“‘It’s just an arm’ is my mantra, my statement, and my empowerment term that I can use for myself in situations when I need to be reminded of the abundance and opportunity in my life,” Aldridge explained in the interview. “‘It’s just an arm’ shifts my brain from a perspective that’s concerned about the what-ifs — what if this obstacle is too difficult? When I say that statement, it makes my brain think about what I do have.”
Even as a teen, Aldridge wanted his story to inspire people.
The Lake Gaston Gazette-Observer covered the accident that changed Aldridge’s life in June 2005, a year after that fateful day. According to the newspaper, Aldridge was wakeboarding with his father on June 26, 2004, on Lake Gaston, a lake on the Virginia-North Carolina border, when the tow rope Aldridge was holding got tangled in the propeller. Aldridge, then 13, was taken to a local hospital and then airlifted to UNC Chapel Hill Medical Center in Chapel Hill, N.C.
“It was five and a half hours before he even got into the operating room,” his mother told the newspaper, recalling that day. “In the ambulance, Logan asked, ‘Mom, what if I lose my arm?’ I told him that was OK. It was only an arm.”
That possibility became reality: Doctors couldn’t save Aldridge’s arm, and Aldridge had to adjust to the fact that “this is how I’m going to be for the rest of my life,” as he told the newspaper.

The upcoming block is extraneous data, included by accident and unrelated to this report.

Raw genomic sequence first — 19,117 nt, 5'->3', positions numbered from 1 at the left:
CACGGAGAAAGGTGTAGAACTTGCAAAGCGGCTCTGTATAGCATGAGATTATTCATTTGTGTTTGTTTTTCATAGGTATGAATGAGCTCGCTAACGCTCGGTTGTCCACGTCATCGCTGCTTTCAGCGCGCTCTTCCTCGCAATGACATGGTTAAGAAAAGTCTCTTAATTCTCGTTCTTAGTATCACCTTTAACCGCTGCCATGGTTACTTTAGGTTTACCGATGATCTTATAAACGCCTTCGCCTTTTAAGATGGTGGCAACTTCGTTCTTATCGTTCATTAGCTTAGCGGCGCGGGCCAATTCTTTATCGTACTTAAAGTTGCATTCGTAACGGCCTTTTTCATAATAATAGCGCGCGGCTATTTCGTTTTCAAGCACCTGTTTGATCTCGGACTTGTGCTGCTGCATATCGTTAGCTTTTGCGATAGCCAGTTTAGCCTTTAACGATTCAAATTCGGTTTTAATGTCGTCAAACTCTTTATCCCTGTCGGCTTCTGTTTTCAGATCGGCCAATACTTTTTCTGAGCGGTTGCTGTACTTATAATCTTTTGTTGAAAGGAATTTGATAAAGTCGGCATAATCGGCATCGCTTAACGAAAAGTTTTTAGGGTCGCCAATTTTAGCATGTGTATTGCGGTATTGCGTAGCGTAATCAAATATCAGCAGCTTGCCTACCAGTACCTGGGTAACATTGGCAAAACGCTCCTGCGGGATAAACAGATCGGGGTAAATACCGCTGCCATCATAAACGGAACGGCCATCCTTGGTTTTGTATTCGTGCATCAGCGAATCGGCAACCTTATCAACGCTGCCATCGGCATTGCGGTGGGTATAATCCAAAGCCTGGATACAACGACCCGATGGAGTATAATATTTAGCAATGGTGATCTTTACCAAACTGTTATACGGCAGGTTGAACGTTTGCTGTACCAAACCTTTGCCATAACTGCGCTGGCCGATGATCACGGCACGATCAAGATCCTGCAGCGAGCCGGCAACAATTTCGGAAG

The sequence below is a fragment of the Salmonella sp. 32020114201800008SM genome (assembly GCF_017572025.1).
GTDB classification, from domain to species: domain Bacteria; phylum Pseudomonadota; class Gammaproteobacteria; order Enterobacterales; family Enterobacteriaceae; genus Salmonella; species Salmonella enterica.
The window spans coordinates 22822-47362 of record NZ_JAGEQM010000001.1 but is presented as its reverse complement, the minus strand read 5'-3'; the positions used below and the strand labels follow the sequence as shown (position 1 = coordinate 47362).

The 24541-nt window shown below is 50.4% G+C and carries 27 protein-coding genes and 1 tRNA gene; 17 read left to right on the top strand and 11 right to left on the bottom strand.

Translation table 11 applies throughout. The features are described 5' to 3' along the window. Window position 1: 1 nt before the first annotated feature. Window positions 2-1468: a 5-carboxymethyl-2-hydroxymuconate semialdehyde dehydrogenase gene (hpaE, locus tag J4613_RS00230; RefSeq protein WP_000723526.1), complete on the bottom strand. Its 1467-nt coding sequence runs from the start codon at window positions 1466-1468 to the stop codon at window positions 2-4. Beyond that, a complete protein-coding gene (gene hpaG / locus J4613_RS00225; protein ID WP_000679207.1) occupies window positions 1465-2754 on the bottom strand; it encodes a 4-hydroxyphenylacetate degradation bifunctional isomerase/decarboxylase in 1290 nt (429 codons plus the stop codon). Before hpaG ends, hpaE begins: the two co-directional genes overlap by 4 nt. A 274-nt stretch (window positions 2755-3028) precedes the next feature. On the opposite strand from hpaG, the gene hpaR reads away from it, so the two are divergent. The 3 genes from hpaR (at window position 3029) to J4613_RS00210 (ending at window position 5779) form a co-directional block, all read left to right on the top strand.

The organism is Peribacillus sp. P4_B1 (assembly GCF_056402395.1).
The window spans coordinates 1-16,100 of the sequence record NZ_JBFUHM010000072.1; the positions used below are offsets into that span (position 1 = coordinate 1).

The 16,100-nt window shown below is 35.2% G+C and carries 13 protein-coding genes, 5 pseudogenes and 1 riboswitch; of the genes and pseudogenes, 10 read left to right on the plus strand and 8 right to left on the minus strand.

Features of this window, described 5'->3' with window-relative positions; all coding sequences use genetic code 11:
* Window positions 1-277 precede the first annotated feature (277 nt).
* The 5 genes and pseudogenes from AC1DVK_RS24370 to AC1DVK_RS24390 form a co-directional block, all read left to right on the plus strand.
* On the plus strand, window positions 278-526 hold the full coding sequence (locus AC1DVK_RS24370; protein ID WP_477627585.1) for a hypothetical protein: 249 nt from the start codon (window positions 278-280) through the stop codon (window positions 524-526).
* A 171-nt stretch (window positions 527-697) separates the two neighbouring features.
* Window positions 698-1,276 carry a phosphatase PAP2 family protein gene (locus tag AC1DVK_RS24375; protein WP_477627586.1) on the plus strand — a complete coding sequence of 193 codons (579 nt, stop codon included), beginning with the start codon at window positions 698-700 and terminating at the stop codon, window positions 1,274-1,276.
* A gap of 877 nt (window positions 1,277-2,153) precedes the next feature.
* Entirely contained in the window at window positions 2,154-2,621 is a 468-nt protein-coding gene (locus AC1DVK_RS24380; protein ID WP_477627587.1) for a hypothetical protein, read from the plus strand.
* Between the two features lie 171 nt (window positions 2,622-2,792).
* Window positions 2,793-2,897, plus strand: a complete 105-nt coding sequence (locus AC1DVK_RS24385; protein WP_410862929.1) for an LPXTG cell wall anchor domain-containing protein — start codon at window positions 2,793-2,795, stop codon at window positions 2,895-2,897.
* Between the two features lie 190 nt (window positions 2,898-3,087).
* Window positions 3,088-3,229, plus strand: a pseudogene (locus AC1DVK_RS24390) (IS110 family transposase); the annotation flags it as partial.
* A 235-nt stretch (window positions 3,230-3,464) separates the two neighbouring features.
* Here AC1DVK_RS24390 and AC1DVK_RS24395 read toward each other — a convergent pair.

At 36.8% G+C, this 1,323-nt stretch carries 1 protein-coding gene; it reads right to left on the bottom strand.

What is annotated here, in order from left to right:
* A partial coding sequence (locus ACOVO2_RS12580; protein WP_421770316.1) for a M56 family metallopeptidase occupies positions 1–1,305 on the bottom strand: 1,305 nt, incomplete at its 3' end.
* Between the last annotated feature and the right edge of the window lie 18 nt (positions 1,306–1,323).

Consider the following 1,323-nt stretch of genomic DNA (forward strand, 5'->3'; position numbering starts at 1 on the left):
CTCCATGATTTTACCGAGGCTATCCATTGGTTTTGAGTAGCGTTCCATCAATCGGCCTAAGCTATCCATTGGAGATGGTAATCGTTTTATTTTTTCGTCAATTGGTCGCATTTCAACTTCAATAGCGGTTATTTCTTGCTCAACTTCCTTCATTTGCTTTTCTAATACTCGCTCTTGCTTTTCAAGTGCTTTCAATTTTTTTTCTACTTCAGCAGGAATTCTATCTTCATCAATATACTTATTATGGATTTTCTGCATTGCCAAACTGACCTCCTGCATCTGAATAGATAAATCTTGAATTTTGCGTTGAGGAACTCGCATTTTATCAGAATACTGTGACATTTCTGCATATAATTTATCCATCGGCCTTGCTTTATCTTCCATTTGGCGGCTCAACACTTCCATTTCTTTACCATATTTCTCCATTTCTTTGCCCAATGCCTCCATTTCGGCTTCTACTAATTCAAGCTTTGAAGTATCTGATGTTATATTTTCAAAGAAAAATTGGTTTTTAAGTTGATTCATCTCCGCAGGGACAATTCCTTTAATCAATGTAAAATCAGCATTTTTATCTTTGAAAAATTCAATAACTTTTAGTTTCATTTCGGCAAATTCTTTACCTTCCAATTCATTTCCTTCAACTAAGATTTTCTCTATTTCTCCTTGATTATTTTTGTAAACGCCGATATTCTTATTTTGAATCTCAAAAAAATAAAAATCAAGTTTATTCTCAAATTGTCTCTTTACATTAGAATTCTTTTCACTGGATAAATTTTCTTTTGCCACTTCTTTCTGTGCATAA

While he was in the hospital, though, Aldridge got a pep talk by phone from competitive surfer and Soul Surfer subject Bethany Hamilton, who lost her arm after a 2003 shark attack. “Bethany is a person I look up to,” Aldridge said. “In a way, she is my idol. I had a tough time at first. Bethany called me, and she helped me build my confidence.”
At the time of that interview, Aldridge didn’t want people to think of him as handicapped. “I want them to learn from me,” he said. “If it was a job [to inspire people], I would want to help people out, help them get through hard times.”
Now, he loves “being the guy with one arm.”
And he had shifted from wanting to inspire to wanting to motivate, as he explained: “My life’s purpose now is to motivate others. We hear inspiration a lot, especially in the case of active amputees. Inspiring is cool — and I’m grateful to do that — but motivation is different [than] inspiring. You can be inspired sitting on the couch, but when you’re motivated — you’re ready to take action and still change. Something has happened that’s made you ready to move. And I say, hey, let’s move together.”